In the past year banks have been waking up to the need to adopt digital solutions that will enhance their customer’s experience. In some instances cost concerns are driving this focus while in other cases customers are demanding digital options as part of their ever increasing channel choices.
While the realization that “digital” is part of the permanent landscape has increased at banks, the approach used and the leadership assessing and recommending options also needs to change. Otherwise, at some banks “digital” could become nothing more than a check mark on the list of issues a banker thinks he should address. As more banks are learning, in fact, “becoming digital” often requires a bank to reinvent itself from the perspective of the customer experience.
But, that’s not the approach we see at many banks.
What not to do
Example: The product group at one bank promoted and led the selection process regarding a digital solution for a particular line of business. They decided a need existed (not a universal view within the bank) and defined what was required, interviewed vendors, and made a selection that the line of business went along with. Basically, the initiative was stillborn with little enthusiasm or commitment by the business. No surprise.
Example: In another case a vendor was selected because of high-level bank contacts rather than an RFP or RFI process despite there being multiple other vendors with distinct approaches and established track records. Again, the vendor was “gifted” to the line of business. And, again, enthusiasm for the initiative appears minimal with line leadership predicting failure.
Example: At one bank the digital initiative failed to get off the ground even though adopting that approach would likely save dollars and improve their current offering. Top management simply did not care about that business line and would give it no “bandwidth”, preferring to allow the segment to continue to generate mediocre results rather than investing the time and dollars to fix. The line had no top management support to act.
Example: IT leads the digital process at this bank. The head of IT “gets it” and is doing the right thing by introducing potential Fintech partners to various business lines for their consideration and line of business selection. However, some of the business heads want to be told what to do and appear unable to make a decision; they are comfortable in their current “analog” space and may not know how or even want to move to a different approach. Even today, some are clinging to the concept “This Too shall pass,” or maybe can be delayed until they retire.
The above all present tales in which project leadership comes from the wrong area or does not come at all. This likely dooms a project to failure but also indicates line leadership needs to run the process of digital transformation or be replaced.
But winners are emerging.
Not all the bank stories are negative. Banks like Citizens in small business and wealth management and Regions in retail and small business provide good examples of banks working across silos and functional groups to enhance the customer experience. And, while the largest banks have some advantages in this area, smaller banks have the opportunity to take advantage of what Fintechs offer. Just last week Atlantic Capital, a $3B Tennessee bank, announced a new online mortgage application capability. Other banks of similar and smaller sizes are also partnering up in a variety of areas as more vendors focus on regional and community banks.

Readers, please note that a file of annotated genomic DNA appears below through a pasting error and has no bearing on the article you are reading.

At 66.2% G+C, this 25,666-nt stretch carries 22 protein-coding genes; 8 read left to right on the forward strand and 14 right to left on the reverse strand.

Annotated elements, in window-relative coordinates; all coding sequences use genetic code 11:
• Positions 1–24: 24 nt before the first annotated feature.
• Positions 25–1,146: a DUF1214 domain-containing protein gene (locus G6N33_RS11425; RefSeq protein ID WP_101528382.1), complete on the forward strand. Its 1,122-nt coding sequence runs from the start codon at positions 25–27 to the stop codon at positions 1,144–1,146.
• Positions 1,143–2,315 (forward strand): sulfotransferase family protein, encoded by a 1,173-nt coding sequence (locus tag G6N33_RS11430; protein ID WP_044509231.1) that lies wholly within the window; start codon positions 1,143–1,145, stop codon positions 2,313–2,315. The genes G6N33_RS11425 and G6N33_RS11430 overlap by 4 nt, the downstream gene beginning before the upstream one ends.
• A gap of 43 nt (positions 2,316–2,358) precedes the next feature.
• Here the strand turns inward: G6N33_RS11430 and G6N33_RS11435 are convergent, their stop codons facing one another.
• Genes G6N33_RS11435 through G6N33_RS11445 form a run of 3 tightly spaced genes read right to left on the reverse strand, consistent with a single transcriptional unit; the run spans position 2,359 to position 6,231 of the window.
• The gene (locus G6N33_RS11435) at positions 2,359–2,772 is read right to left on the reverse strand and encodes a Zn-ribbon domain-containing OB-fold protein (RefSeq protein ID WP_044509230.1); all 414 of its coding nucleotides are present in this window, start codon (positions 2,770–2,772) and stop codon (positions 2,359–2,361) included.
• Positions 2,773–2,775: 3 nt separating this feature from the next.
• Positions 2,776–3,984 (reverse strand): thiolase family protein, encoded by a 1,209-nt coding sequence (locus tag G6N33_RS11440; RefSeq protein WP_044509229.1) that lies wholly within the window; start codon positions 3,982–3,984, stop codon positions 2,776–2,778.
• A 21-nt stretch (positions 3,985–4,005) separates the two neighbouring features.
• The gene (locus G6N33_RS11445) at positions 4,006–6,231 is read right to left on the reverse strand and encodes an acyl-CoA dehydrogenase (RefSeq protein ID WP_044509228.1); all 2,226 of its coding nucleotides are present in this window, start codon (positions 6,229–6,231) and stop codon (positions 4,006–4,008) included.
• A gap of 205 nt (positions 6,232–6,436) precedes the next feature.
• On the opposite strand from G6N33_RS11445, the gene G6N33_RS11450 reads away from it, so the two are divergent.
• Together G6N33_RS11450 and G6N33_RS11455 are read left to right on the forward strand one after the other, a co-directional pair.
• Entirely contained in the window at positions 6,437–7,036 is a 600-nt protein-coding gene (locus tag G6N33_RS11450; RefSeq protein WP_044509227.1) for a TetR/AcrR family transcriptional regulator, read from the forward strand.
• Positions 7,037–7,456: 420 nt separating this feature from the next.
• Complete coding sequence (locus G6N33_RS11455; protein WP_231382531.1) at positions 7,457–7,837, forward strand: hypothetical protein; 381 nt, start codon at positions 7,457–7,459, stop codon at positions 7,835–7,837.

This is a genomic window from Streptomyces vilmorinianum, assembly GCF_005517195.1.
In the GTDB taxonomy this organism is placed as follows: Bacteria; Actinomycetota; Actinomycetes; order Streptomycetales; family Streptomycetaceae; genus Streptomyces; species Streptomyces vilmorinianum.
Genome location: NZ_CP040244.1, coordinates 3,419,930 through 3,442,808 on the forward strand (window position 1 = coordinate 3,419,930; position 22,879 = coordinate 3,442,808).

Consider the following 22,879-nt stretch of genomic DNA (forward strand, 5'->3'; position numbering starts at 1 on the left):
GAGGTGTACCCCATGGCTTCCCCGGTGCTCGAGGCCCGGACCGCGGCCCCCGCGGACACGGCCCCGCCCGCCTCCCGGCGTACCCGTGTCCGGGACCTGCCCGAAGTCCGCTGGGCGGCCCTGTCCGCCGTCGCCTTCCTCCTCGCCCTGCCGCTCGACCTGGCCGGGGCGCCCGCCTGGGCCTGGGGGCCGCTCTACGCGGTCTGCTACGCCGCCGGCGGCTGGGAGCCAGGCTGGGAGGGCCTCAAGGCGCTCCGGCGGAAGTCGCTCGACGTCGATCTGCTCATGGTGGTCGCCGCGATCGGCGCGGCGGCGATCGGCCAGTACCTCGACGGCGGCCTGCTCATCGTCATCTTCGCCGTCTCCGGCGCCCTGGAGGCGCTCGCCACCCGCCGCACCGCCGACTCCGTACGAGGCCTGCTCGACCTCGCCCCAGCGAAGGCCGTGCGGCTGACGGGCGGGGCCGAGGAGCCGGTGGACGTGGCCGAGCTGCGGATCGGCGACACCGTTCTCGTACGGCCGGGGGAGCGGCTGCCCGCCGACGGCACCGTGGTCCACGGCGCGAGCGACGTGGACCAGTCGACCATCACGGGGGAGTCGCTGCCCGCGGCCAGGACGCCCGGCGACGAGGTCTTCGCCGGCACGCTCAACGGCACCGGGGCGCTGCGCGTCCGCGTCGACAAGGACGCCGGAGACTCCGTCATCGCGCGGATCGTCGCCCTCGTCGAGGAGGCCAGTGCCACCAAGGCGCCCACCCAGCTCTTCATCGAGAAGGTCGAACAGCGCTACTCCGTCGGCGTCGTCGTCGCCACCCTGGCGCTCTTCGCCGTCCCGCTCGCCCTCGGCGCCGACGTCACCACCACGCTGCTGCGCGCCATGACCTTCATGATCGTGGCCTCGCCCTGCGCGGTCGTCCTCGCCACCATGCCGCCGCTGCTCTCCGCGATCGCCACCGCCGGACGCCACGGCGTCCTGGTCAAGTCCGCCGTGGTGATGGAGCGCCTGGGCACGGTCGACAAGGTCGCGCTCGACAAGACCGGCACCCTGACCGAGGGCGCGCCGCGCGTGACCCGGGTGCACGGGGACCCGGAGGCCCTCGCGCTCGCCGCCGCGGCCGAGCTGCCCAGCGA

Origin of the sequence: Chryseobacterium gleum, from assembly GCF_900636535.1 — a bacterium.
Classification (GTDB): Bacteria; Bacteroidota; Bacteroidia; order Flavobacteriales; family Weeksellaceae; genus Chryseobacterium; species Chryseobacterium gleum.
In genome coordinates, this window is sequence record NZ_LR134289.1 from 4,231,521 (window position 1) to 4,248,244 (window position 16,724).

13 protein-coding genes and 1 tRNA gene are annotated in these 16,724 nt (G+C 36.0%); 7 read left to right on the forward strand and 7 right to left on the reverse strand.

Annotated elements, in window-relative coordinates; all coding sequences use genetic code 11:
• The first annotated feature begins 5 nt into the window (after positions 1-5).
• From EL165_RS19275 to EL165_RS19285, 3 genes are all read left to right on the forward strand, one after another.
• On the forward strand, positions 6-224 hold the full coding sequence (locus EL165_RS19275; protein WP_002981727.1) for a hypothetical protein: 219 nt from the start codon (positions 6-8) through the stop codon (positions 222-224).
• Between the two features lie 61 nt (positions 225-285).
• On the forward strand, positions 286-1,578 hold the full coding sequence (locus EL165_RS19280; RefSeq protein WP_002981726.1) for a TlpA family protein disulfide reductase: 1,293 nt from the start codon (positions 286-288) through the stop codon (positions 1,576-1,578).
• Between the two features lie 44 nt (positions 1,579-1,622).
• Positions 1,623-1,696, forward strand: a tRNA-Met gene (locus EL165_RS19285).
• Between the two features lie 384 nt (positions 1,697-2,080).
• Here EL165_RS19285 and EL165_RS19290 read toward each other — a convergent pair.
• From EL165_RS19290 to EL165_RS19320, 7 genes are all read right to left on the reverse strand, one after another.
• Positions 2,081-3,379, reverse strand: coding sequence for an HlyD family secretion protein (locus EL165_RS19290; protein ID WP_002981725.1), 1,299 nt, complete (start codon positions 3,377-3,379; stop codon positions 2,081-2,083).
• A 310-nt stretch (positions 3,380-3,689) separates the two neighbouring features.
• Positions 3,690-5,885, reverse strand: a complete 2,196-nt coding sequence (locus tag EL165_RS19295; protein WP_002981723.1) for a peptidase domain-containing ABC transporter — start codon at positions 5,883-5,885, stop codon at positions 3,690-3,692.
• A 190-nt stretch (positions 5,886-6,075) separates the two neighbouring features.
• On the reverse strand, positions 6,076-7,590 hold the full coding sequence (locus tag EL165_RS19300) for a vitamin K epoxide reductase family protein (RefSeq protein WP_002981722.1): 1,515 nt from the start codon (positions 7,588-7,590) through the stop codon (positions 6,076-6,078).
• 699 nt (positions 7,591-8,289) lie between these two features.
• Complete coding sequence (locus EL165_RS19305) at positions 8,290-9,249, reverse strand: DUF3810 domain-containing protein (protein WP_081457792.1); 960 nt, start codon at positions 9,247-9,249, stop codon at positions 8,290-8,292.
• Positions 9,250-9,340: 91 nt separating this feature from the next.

Banks need a digital leader. Banks may need a dedicated person (or at least a significant chunk of a well-respected person’s time) to develop a digital roadmap and assist, but not dictate to the line.
Top, that is TOP, management needs to give this area a TOP priority. We often meet with senior bankers who seem to have deliberately stayed away from the digital area, either because they are intimidated or do not care. They are overlooking a revolution; they cannot survive doing so.
The Board needs to become aware and involved in the changes that are happening. If the Board is not already asking questions, then the bank probably has the wrong Board.
Line of businesses need to bake “digital” in to their thought processes and take a lead role in partner selection. Period.
Management must ensure that line of business leaders can handle this transformation or replace them. Banks need leaders who can both protect the current revenue streams while embracing the changes that are occurring. Time to upgrade?
BTW, avoid ageism. Among the banks I work with, I see leaders of the same age who are approaching this topic dramatically differently. Of course younger employees should “get it” more naturally, but I know banks where the “grey-haired” or “folically challenged” are leading the charge, often pushing their much younger team to move more quickly. That is great to see.
Final thought: The digital work presents banks with many challenges, some of them new, but should be approached with enthusiasm. The revolution has begun and no bank can opt out of it.